Philip Johnson, Nazi Sympathizer and Synagogue Architect

Philip Johnson (1906-2005) was a major force in 20th-century American architecture, playing a pivotal role in the evolution of both the modern and postmodern styles and designing such celebrated Manhattan landmarks as Lincoln Center and the Seagram Building. While his Nazi sympathies during the 1930s have never been a secret, a new biography by Mark Lamster shows they were deeper and longer-lasting than previously assumed. Armin Rosen writes in his review:

Johnson had been enthralled by a Hitler Youth rally he attended in Potsdam in 1933 and wrote an article that same year lauding the Third Reich’s architecture; later he would witness two of the notorious annual Nuremberg rallies, in 1937 and 1938. Johnson [became] an adviser to Father Coughlin in the mid-1930s—the future architect designed the speaking platform, a menacingly stark white wall with disturbing similarities to his later building designs, that the pro-Nazi demagogue used during a September 1936 address in Chicago that drew 80,000 spectators. Johnson [also] consorted with German officials in Washington and New York. . . . [Lamster] marshals abundant evidence that Johnson was also an anti-Semite, at least for a time. . . .

Johnson . . . only broke with fascism in late 1940 when support for the Nazis became personally and professionally untenable. In a particularly lame bit of attempted t’shuvah, Johnson donated the princely sum of $100 to United Jewish Philanthropies in the fall of 1941. . . .

And then, a funny thing happened: the war ended and Johnson became kosher, even for Jews. Johnson quickly convinced everyone that he had changed. Robert Finkle, a young Jewish architecture student, began a long stint as Johnson’s protégé and lover in the mid-50s. Johnson designed the Kneses Tifereth Israel synagogue in Port Chester, New York. . . . In 1956, Johnson began designing the Norel Soreq nuclear research facility in the Israeli town of Reḥovot, which opened in 1960.

But is there any connection between Johnson’s early politics and his work itself? Rosen writes:

[It’s] hard to ignore the authoritarian characteristics of some of his more celebrated work. Many of Johnson’s greatest structures are both gigantic and strikingly blank, and they work because they hold the Olympian vision of the architect against a viewer’s relative smallness. Johnson’s aesthetic values have a deeply sinister glint to them in light of his personal history; worse still, it’s hard or maybe impossible to disentangle those values from the qualities that make his buildings so distinctive.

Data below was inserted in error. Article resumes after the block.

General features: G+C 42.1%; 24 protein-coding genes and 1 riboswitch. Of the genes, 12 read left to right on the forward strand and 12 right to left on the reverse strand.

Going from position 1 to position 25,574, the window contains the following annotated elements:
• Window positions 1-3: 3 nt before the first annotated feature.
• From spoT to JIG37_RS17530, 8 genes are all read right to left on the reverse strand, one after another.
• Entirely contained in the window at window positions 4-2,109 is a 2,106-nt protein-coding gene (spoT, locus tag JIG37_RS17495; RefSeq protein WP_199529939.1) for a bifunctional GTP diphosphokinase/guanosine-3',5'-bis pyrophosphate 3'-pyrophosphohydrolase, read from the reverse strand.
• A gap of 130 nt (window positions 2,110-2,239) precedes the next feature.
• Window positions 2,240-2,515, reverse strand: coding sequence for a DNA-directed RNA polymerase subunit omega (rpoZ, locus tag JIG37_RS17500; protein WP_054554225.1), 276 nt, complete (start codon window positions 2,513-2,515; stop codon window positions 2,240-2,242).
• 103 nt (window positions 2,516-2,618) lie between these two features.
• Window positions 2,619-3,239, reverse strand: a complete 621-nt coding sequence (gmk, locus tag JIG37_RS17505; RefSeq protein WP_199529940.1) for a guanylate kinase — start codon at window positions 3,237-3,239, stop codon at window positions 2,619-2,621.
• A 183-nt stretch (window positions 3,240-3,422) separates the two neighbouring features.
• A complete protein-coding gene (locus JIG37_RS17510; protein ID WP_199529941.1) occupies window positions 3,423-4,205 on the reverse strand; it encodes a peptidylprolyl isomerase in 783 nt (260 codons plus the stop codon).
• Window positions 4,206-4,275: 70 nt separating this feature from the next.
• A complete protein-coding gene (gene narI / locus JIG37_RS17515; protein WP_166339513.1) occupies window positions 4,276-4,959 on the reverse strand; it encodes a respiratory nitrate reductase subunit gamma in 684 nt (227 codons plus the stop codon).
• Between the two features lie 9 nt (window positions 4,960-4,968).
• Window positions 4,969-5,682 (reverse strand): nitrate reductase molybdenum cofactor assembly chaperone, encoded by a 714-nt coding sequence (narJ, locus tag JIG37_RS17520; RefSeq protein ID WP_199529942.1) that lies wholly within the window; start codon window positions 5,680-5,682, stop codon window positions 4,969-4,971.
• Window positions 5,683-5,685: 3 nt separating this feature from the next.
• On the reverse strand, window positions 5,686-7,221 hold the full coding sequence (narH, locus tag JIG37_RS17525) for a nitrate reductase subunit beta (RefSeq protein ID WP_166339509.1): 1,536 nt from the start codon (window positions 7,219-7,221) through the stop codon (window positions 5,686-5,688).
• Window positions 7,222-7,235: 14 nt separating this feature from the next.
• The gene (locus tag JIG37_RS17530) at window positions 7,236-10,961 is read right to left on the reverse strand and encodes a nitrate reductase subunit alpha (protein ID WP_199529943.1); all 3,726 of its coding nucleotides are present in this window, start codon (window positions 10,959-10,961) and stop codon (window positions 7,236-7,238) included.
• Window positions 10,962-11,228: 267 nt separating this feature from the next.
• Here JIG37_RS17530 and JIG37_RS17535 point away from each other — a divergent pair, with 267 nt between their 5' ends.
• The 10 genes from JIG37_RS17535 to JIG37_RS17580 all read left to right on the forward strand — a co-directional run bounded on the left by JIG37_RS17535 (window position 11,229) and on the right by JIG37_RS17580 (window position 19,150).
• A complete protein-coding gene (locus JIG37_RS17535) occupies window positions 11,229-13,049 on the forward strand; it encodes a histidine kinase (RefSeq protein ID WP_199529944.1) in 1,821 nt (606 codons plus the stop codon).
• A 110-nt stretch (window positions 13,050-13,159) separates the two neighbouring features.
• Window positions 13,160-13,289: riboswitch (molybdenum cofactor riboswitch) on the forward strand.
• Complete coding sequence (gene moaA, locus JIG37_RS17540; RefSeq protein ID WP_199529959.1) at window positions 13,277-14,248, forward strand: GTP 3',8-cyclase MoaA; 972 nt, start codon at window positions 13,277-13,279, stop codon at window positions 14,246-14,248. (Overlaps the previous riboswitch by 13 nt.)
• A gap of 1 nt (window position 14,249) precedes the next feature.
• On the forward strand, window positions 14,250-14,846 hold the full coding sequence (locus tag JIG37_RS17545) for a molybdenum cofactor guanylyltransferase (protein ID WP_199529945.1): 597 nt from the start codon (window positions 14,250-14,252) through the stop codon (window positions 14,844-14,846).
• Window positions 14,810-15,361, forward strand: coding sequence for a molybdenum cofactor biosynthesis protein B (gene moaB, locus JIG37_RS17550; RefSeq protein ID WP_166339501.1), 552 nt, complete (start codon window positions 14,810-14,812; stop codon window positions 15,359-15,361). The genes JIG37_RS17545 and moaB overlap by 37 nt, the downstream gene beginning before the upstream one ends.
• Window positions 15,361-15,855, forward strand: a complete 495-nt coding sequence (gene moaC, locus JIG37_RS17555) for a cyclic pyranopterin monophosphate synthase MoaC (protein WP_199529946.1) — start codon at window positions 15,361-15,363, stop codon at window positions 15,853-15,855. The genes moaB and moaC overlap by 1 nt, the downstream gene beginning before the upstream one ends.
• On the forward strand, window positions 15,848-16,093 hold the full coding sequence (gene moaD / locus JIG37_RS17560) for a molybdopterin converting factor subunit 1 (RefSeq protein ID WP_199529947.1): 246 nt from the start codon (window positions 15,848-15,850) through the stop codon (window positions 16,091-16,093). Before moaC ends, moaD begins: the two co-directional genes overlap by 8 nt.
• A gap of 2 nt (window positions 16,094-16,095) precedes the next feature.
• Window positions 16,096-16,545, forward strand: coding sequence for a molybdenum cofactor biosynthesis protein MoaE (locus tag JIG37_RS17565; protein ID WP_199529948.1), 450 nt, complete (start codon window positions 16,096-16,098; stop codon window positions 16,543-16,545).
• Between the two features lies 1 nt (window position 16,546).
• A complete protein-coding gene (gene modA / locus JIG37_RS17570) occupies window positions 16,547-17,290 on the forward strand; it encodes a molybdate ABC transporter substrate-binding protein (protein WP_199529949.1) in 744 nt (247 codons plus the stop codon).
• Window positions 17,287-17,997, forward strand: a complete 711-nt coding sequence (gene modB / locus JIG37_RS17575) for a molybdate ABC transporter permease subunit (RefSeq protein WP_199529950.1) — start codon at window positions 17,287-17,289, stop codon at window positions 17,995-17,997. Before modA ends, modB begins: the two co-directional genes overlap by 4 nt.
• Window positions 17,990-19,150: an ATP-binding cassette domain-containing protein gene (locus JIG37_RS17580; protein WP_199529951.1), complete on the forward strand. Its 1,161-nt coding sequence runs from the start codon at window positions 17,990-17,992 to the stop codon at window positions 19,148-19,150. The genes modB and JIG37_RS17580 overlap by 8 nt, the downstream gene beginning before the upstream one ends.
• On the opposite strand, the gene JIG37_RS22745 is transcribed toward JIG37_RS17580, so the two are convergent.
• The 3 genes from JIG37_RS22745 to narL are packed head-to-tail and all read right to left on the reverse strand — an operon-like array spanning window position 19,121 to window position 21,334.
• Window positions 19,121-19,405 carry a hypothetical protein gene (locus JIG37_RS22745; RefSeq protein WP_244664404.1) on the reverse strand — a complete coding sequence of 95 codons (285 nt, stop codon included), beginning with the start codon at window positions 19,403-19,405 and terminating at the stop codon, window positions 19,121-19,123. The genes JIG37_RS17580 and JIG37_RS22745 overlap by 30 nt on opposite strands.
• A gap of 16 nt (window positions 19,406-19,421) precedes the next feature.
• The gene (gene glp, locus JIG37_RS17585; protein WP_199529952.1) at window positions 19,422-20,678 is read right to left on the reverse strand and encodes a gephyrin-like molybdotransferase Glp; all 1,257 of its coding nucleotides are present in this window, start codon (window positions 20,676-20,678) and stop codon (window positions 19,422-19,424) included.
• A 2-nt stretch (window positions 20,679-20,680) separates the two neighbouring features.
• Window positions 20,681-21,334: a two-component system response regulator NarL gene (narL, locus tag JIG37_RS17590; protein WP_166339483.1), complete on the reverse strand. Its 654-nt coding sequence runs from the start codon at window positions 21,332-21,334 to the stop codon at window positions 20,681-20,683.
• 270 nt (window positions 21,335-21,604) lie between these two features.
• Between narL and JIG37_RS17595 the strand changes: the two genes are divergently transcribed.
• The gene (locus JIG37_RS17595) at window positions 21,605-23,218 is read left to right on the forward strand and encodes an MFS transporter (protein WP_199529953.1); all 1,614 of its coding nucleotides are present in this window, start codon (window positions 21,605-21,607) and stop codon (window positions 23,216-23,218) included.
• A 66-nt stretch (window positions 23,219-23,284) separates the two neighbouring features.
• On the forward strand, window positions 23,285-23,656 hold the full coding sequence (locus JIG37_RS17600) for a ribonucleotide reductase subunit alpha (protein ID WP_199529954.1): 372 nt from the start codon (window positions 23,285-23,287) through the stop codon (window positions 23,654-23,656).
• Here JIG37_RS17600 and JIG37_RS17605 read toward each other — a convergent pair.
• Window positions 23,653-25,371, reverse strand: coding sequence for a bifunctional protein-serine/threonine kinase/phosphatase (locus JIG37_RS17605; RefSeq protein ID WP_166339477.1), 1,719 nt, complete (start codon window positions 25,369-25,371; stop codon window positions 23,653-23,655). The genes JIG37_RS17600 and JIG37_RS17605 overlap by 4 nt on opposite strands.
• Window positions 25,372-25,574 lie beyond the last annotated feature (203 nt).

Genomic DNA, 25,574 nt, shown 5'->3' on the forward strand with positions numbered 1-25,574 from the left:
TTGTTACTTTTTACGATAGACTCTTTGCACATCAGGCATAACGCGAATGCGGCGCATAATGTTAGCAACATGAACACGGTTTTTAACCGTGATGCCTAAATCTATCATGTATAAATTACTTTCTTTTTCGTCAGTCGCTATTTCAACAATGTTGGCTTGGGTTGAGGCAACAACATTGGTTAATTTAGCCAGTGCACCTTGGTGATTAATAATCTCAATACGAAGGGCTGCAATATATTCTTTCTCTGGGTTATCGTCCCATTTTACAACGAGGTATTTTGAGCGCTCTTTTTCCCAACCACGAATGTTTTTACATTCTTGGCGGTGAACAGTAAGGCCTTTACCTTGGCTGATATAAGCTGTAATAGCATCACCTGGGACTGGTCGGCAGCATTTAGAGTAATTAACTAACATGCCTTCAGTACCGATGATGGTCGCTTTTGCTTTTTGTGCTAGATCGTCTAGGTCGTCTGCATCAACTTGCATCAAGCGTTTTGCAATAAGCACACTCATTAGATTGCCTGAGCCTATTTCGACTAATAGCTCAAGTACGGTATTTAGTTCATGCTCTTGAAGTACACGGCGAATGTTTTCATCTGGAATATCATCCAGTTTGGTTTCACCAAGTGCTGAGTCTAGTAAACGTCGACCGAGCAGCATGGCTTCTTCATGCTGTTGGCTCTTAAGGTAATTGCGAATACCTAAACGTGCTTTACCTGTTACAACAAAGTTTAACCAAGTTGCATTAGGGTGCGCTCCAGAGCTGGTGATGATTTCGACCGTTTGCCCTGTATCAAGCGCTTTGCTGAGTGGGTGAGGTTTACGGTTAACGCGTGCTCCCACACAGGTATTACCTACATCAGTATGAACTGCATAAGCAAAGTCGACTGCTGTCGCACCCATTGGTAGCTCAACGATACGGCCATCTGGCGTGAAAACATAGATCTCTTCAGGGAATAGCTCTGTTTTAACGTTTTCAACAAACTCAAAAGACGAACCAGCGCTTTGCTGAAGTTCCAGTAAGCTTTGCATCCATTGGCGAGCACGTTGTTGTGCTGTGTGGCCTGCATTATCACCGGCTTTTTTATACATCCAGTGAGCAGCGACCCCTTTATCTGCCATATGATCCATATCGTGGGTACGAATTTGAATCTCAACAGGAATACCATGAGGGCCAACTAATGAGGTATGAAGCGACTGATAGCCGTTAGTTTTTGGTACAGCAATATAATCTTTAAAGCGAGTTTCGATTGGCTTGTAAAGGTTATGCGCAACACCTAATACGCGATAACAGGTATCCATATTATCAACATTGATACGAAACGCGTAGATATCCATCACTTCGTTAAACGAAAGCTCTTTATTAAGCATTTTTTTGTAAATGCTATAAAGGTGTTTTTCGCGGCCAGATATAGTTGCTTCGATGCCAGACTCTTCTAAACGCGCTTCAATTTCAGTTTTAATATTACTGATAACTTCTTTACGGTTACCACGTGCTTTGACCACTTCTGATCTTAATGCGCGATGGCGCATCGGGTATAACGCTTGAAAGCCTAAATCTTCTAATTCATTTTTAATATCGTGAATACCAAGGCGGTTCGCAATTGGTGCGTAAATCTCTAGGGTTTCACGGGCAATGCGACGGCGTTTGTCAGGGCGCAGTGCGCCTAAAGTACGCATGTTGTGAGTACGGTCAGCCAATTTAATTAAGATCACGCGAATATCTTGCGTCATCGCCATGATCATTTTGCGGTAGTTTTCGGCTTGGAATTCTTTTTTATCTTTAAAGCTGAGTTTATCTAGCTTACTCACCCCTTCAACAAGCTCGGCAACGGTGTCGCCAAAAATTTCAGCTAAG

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More about: Anti-Semitism, Architecture, Arts & Culture, Nazism

The Syrian Civil War May Be Coming to an End, but Three New Wars Are Rising There

March 26 2019

With both Islamic State and the major insurgent forces largely defeated, Syria now stands divided into three parts. Some 60 percent of the country, in the west and south, is in the hands of Bashar al-Assad and his allies. Another 30 percent, in the northeast, is in the hands of the mostly Kurdish, and American-backed, Syrian Democratic Forces (SDF). The final 10 percent, in the northwest, is held by Sunni jihadists, some affiliated with al-Qaeda, under Turkish protection. But, writes Jonathan Spyer, the situation is far from stable. Kurds, likely linked to the SDF, have been waging an insurgency in the Turkish areas, and that’s only one of the problems:

The U.S.- and SDF-controlled area east of the Euphrates is also witnessing the stirrings of internal insurgency directed from outside. According to the Syrian Observatory for Human Rights, “236 [SDF] fighters, civilians, oil workers, and officials” have been killed since August 2018 in incidents unrelated to the frontline conflict against Islamic State. . . . The SDF blames Turkey for these actions, and for earlier killings such as that of a prominent local Kurdish official. . . . There are other plausible suspects within Syria, however, including the Assad regime (or its Iranian allies) or Islamic State, all of which are enemies of the U.S.-supported Kurds.

The area controlled by the regime is by far the most secure of Syria’s three separate regions. [But, for instance, in] the restive Daraa province in the southwest, [there has been] a renewed small-scale insurgency against the Assad regime. . . .

As Islamic State’s caliphate disappears from Syria’s map, the country is settling into a twilight reality of de-facto division, in which a variety of low-burning insurgencies continue to claim lives. Open warfare in Syria is largely over. Peace, however, will remain a distant hope.

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More about: ISIS, Kurds, Politics & Current Affairs, Syrian civil war, Turkey